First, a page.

The TVD Storefront

TVD Radar: Humble Pie On 79th Street vinyl LP available only at UK’s Pie & Vinyl for RSDay

VIA PRESS RELEASE | Immediate Records presents Humble Pie On 79th Street, limited edition vinyl LP—a secret release for Record Store Day UK, April 21.

With Record Store Day fast approaching, you won’t find this special compilation LP by one of the UK’s most iconic bands in any store on April 21st. Except one. Humble Pie On 79th Street will only be available from Pie & Vinyl. Obvious? Or are we bucking the trend of Record Store Day in the manner that Andrew Loog Oldham, legendary founder of Immediate Records and Rolling Stones manager might have done? Or does this one-off LP celebrate the spirit of RSD more than any other release?

Inspired by the beautiful pied-piperess Katherine who led us all to Pie & Vinyl and discoveries that linked her vibrant, musical town of Portsmouth & Southsea, an amazing record store and the timeless sounds of Humble Pie to dramatic events in Southsea over 40 years ago that culminated in a truly local effort to press the LP in Portsmouth and have it on sale in Southsea for Saturday April 21.

Says Immediate Records reissue producer Rob Caiger: “Wouldn’t it be great if by doing all of this, a new fan on Record Store Day discovers Humble Pie – in Pie & Vinyl – and feels the same excitement hearing ‘Natural Born Bugie’ as I did in my own local record shop Downtown Records many years ago. There’s no better place to hear new sounds (however old…) then in a record shop—and that’s just one reason why we should celebrate Record Store Day.”

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The TVD Storefront

TVD Radar: Nocturnal Projections, Complete Studio Recordings and Inmates In Images in stores 4/27

VIA PRESS RELEASE | Formed in Stratford, near New Plymouth, New Zealand in 1981, Nocturnal Projections was the explosive project of legendary and prolific brothers Graeme and Peter Jefferies (who would later form This Kind of Punishment before launching their solo careers), who along with friends Brett Jones and Gordon Rutherford, created some of the most energetic and influential avant-garde punk rock to emerge from the country.

Largely ignored during their tenure (but revered and referenced in the years after their breakup) and often compared to UK contemporaries like Joy Division, Comsat Angels, The Fall, or Wire, Nocturnal Projections stood well apart – never enjoying the luxuries of unlimited studio time, music videos or international fame, Nocturnal Projections possessed a driven, rough-hewn serrated edge that cut through the lot comparisons to the UK post-punk exports of the era. They were ahead of their time, completely singular, and for those that had the benefit of seeing Nocturnal Projections play live – formative, with a dedicated cult following to this day.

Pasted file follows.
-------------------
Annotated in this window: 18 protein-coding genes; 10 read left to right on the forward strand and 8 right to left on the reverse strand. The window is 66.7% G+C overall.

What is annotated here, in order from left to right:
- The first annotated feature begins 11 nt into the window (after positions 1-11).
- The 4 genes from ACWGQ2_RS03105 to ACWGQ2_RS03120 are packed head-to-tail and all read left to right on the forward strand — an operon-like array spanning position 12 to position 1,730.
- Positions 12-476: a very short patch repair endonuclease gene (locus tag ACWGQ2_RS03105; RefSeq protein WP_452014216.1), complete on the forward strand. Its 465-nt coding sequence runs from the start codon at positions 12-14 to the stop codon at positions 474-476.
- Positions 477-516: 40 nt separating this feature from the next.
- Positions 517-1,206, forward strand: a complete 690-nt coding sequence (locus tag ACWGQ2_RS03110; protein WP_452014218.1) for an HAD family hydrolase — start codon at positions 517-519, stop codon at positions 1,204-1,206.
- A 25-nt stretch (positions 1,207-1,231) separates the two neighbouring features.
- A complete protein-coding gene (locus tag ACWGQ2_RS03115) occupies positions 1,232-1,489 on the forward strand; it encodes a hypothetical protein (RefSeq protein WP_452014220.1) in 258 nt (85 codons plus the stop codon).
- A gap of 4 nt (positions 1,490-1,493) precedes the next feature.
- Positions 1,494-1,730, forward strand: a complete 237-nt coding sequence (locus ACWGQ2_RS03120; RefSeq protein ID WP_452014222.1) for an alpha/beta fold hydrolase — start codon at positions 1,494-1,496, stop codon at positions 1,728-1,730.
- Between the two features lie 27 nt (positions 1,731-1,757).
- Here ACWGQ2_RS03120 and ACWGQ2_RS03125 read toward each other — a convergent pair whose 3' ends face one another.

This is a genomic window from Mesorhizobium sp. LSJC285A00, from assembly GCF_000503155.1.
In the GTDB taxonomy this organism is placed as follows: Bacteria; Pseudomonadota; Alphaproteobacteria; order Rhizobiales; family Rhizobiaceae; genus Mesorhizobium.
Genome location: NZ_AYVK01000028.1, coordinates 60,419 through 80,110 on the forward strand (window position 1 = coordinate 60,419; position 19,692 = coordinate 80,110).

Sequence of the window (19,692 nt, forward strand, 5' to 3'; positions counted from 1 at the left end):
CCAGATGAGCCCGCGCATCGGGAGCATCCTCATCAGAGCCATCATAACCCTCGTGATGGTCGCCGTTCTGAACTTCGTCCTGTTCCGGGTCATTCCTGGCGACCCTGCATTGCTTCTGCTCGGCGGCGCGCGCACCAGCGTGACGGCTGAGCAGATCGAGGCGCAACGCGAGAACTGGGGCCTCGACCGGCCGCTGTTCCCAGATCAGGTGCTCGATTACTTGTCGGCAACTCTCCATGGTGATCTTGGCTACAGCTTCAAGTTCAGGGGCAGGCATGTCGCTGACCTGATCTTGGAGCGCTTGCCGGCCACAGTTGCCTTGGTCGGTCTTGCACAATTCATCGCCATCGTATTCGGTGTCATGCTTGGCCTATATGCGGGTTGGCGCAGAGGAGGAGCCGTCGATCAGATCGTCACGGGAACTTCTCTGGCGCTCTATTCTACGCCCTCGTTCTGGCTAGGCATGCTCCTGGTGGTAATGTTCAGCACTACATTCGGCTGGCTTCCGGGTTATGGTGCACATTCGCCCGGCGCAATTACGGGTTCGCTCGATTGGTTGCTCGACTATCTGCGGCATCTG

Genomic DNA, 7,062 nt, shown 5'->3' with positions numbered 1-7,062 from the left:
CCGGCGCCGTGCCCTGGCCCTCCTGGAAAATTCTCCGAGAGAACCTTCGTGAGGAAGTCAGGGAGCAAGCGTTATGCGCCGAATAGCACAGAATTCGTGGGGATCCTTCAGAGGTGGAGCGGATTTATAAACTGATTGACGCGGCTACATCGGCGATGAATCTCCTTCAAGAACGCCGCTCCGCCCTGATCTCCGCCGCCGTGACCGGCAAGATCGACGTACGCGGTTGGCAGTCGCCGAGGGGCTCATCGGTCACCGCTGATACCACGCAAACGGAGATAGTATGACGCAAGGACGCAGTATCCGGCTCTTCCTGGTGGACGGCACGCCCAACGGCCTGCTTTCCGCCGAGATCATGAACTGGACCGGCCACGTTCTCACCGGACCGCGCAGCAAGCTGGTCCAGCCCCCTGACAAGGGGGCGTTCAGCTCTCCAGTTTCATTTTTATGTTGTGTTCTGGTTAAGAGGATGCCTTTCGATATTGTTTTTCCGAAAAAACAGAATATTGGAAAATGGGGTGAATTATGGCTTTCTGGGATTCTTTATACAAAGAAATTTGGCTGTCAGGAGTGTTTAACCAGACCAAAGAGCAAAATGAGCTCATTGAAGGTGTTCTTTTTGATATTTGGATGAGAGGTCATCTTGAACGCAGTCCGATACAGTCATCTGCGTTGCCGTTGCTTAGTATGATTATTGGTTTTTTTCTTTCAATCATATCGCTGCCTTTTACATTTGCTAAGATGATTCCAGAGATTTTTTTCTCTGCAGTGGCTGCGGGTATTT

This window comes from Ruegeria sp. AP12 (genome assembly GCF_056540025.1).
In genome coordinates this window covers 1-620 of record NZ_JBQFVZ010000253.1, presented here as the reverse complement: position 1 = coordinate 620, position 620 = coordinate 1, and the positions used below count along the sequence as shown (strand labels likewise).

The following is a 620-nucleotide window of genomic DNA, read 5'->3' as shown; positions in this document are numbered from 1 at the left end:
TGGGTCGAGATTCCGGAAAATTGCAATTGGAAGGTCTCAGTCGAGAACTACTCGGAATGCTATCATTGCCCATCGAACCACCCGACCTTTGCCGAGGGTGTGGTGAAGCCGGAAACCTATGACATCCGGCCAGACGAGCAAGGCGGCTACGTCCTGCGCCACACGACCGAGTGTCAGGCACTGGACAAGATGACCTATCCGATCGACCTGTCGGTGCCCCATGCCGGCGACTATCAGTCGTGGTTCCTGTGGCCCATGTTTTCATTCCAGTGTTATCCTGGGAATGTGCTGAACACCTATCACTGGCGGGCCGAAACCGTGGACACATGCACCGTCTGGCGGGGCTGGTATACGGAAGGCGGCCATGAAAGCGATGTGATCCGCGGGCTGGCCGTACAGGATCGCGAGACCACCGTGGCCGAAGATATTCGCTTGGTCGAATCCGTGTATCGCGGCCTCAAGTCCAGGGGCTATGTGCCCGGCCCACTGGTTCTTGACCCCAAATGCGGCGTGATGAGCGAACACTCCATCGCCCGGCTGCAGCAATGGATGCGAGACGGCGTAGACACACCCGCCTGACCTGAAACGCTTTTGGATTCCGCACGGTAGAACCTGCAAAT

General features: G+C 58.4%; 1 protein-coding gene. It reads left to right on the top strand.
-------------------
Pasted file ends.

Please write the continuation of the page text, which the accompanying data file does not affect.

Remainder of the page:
As residents of New Plymouth’s Lion Tavern during their first year as a band, they perfected their soaring, impactful live set locally (often as the only band, without an opener and 3 hours to fill!) before heading off to Auckland in January of 1982, performing with bands like The Fall, John Cooper Clarke, and New Order at venues like The Mainstreet Cabaret, The Rumba Bar, and Reverb Room. *The band recorded three EPs at Stebbing Studios in Auckland: The self-titled and self-released 7” single released April 1st of 1982, with the “Another Year” 12” EP following later that year. Their self-titled three song 12” was recorded in 1983, and released by the band posthumously that June, after the band called it quits. The Jefferies would move on and regroup with Rutherford and sound engineer Andrew Frengley shortly after the NPs fell apart to work under the This Kind of Punishment banner.

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The TVD Storefront

Young Rising Sons,
The TVD First Date

“My earliest memory of my first introduction to music was my father blasting The Beatles’ Rubber Soul in our living room. My brother and I would dance around and sing along to “Drive My Car.” My father’s love for The Beatles, The Doors, The Dave Clark Five, and Herman’s Hermits would be passed on to my brother and me in the form of punk rock, hardcore, and hip-hop.”

“Growing up, my father used to frequent a record store called Wow! Music in the Hudson Mall, in Jersey City, NJ. He would always randomly browse and pick up any record that MIGHT seem like he would enjoy. I wouldn’t understand until later in life the satisfaction he would get watching his collection grow every week. It’s something that to this day, my brother and I would bond over with him.

Having an older brother who started DJing in the pre-Serato era made a huge impression on me when it came to hunting, purchasing, and collecting music. Browsing the used vinyl section and the $1–$5 crates of old records at Vintage Vinyl in Fords, NJ, and Jack’s Music Shoppe in Red Bank, NJ not only became a hobby, but an obsession.

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The TVD Storefront

Kimbra: In-store
with TVD at DC’s
Som Records